Medical Care

Skip Navigation LinksHome > February 2013 - Volume 51 - Issue 2 > Person-centered Care Practices and Quality in Department of...
Medical Care:
doi: 10.1097/MLR.0b013e3182763230
Original Articles

Person-centered Care Practices and Quality in Department of Veterans Affairs Nursing Homes: Is There a Relationship?

Sullivan, Jennifer L. PhD*,†; Shwartz, Michael PhD*,‡; Burgess, James F. Jr PhD*,†; Peköz, Erol A. PhD*,‡; Christiansen, Cindy L. PhD; Gerena-Melia, Mariana PhD§; Berlowitz, Dan MD, MPH∥,†

Supplemental Author Material
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Objective: To examine variation in culture change to a person-centered care (PCC) model, and the association between culture change and a composite measure of quality in 107 Department of Veterans Affairs nursing homes.

Methods: We examined the relationship between a composite quality measure calculated from 24 quality indicators (QIs) from the Minimum Data Set (that measure unfavorable events), and PCC summary scores calculated from the 6 domains of the Artifact of Culture Change Tool, using 3 different methods of calculating the summary scores. We also use a Bayesian hierarchical model to analyze the relationship between a latent construct measuring extent of culture change and the composite quality measure.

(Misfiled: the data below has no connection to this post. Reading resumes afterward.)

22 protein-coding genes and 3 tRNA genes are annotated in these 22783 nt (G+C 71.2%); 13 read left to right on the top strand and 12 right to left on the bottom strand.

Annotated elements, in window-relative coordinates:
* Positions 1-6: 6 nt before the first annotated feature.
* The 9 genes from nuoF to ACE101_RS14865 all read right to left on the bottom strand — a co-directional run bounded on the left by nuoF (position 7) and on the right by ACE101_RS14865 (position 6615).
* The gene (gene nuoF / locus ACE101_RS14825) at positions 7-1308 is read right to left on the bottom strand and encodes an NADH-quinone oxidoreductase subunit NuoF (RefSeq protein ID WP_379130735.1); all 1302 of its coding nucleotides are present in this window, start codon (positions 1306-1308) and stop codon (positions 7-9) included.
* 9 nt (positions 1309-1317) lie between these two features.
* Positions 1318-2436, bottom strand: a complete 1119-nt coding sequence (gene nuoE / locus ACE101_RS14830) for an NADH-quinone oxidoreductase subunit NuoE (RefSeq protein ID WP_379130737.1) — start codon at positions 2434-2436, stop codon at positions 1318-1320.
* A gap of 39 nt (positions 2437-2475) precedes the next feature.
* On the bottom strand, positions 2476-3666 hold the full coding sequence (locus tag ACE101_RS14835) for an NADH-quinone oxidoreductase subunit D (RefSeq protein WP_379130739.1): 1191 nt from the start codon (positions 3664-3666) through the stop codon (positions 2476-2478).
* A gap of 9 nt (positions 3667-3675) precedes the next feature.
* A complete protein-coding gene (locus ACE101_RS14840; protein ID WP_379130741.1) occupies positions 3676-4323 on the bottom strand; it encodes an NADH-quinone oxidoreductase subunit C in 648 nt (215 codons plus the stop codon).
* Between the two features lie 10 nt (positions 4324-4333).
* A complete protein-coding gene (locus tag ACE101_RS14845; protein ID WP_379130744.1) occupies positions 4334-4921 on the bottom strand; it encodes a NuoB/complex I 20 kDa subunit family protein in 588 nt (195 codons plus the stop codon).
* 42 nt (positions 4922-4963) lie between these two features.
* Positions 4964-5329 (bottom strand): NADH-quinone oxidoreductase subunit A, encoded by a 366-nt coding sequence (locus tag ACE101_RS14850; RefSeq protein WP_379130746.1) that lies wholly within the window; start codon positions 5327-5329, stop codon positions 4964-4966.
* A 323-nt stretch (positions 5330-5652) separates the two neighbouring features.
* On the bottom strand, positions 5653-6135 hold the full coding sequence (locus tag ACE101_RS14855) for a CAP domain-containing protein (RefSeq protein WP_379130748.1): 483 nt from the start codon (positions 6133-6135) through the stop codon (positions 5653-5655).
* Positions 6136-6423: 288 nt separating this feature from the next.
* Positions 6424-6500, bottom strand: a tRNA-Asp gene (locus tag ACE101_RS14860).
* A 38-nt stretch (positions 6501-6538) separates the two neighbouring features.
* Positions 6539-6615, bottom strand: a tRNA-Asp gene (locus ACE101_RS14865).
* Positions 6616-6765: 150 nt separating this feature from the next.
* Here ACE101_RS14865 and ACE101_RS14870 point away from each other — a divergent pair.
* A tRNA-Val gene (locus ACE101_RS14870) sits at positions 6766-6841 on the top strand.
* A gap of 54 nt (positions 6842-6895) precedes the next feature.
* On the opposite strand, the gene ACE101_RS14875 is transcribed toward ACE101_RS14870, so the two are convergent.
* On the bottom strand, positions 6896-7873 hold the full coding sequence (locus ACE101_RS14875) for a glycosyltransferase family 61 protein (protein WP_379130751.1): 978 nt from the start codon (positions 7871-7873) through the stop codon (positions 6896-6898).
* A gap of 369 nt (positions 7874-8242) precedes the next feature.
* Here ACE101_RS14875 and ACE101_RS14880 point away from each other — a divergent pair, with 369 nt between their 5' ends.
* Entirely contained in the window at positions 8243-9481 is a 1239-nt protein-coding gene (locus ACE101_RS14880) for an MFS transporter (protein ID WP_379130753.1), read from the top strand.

Results: Using the original Artifacts scores, the highest performing facility has a 2.9 times higher score than the lowest. There is a statistically significant relationship between the composite quality measure and each of the 3 summary Artifacts scores. Depending on whether original scores, standardized scores, or optimal scores are used, a facility at the 10th percentile in terms of culture change compared with one at the 90th percentile has 8.0%, 8.9%, or 10.3% more QI events. When PCC implementation is considered as a latent construct, 18 low performance PCC facilities have, on an average, 16.3% more QI events than 13 high performance facilities.

Conclusions: Our results indicate that culture change to a PCC model is associated with higher Minimum Data Set-based quality. Longitudinal data are needed to better assess whether there is a causal relationship between the extent of culture change and quality.

© 2013 Lippincott Williams & Wilkins, Inc.


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